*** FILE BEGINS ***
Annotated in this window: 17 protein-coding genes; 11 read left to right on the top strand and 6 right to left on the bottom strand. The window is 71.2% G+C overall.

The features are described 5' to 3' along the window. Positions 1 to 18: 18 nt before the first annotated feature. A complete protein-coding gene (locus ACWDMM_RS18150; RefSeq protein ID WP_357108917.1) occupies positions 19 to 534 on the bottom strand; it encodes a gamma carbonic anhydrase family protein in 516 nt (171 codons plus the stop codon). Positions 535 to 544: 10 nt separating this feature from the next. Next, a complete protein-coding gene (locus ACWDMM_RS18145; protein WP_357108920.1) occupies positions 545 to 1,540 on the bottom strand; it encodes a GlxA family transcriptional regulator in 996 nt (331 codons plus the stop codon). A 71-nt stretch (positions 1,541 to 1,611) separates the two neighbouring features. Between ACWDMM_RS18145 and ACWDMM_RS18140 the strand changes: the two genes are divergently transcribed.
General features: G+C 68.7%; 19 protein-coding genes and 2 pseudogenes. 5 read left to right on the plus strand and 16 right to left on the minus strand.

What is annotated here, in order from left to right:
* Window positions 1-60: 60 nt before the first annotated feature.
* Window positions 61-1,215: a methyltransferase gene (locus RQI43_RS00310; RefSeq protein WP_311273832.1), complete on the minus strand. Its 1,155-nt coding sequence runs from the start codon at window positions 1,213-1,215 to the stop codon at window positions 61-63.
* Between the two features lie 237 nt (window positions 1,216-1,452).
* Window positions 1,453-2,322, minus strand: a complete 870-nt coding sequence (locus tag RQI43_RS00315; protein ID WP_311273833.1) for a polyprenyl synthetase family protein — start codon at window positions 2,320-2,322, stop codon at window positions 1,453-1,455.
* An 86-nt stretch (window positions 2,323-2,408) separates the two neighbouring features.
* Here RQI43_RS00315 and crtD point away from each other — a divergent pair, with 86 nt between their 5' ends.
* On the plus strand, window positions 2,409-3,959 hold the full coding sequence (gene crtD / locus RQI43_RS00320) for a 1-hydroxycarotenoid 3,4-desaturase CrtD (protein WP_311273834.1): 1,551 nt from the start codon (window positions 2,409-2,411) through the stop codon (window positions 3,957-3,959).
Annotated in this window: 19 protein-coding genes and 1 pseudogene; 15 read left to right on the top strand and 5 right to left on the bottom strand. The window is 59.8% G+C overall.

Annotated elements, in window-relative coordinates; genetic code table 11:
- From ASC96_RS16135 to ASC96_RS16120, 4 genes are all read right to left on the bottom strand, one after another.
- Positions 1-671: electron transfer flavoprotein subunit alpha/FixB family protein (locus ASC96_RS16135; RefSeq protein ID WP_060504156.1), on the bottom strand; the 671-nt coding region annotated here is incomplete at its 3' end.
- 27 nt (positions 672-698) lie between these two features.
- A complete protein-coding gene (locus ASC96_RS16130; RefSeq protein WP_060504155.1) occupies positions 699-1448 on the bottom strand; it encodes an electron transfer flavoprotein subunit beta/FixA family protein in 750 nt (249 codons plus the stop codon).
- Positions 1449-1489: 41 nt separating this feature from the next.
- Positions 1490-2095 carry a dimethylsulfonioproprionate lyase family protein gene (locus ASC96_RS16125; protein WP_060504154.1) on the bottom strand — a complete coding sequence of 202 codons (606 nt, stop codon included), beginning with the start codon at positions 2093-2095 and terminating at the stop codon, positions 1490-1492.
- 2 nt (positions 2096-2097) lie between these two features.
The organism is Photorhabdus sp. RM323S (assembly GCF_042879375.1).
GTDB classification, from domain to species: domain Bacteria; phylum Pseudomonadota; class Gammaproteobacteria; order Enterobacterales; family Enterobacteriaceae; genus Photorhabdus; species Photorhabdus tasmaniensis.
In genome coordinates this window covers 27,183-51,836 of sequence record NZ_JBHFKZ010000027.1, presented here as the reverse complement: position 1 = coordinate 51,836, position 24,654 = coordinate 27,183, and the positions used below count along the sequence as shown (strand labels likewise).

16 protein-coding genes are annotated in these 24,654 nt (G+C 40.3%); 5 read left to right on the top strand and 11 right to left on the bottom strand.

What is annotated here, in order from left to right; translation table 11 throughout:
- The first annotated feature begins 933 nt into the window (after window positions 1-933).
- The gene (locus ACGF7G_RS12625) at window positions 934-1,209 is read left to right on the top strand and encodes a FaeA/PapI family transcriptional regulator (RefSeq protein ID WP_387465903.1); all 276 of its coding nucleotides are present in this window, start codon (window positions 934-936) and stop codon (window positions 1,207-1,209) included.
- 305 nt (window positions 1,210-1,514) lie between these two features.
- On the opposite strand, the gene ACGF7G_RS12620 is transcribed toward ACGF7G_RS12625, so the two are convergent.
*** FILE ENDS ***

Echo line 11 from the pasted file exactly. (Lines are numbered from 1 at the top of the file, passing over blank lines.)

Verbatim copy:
* On the plus strand, window positions 2,409-3,959 hold the full coding sequence (gene crtD / locus RQI43_RS00320) for a 1-hydroxycarotenoid 3,4-desaturase CrtD (protein WP_311273834.1): 1,551 nt from the start codon (window positions 2,409-2,411) through the stop codon (window positions 3,957-3,959).